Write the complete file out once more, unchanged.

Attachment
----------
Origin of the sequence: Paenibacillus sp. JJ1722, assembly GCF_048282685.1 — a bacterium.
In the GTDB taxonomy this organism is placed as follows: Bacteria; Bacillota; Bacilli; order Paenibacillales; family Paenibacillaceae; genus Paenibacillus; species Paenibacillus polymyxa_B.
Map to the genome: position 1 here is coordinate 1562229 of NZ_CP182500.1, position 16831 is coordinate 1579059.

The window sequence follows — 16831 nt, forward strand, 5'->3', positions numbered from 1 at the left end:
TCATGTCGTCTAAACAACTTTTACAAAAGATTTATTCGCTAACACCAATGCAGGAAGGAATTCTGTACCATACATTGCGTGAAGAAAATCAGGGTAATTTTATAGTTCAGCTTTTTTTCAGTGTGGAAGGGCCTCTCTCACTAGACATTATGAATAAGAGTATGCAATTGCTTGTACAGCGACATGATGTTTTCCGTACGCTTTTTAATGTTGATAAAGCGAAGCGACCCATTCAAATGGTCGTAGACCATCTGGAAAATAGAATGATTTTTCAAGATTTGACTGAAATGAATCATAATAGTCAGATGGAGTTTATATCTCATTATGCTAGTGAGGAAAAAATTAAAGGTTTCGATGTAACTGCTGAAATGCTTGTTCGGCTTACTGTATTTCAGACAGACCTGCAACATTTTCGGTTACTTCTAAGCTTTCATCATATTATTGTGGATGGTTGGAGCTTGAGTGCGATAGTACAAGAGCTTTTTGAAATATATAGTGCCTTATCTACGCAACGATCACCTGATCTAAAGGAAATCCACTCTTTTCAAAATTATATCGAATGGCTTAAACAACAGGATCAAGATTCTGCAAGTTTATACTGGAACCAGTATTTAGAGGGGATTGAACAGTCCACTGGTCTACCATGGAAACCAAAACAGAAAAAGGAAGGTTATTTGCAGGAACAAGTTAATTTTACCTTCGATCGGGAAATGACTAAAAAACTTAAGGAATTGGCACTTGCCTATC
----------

Origin of the sequence: Paenibacillus sp. JJ1722, assembly GCF_048282685.1 — a bacterium.
In the GTDB taxonomy this organism is placed as follows: Bacteria; Bacillota; Bacilli; order Paenibacillales; family Paenibacillaceae; genus Paenibacillus; species Paenibacillus polymyxa_B.
Map to the genome: position 1 here is coordinate 1562229 of NZ_CP182500.1, position 16831 is coordinate 1579059.

The window sequence follows — 16831 nt, forward strand, 5'->3', positions numbered from 1 at the left end:
TCATGTCGTCTAAACAACTTTTACAAAAGATTTATTCGCTAACACCAATGCAGGAAGGAATTCTGTACCATACATTGCGTGAAGAAAATCAGGGTAATTTTATAGTTCAGCTTTTTTTCAGTGTGGAAGGGCCTCTCTCACTAGACATTATGAATAAGAGTATGCAATTGCTTGTACAGCGACATGATGTTTTCCGTACGCTTTTTAATGTTGATAAAGCGAAGCGACCCATTCAAATGGTCGTAGACCATCTGGAAAATAGAATGATTTTTCAAGATTTGACTGAAATGAATCATAATAGTCAGATGGAGTTTATATCTCATTATGCTAGTGAGGAAAAAATTAAAGGTTTCGATGTAACTGCTGAAATGCTTGTTCGGCTTACTGTATTTCAGACAGACCTGCAACATTTTCGGTTACTTCTAAGCTTTCATCATATTATTGTGGATGGTTGGAGCTTGAGTGCGATAGTACAAGAGCTTTTTGAAATATATAGTGCCTTATCTACGCAACGATCACCTGATCTAAAGGAAATCCACTCTTTTCAAAATTATATCGAATGGCTTAAACAACAGGATCAAGATTCTGCAAGTTTATACTGGAACCAGTATTTAGAGGGGATTGAACAGTCCACTGGTCTACCATGGAAACCAAAACAGAAAAAGGAAGGTTATTTGCAGGAACAAGTTAATTTTACCTTCGATCGGGAAATGACTAAAAAACTTAAGGAATTGGCACTTGCCTATC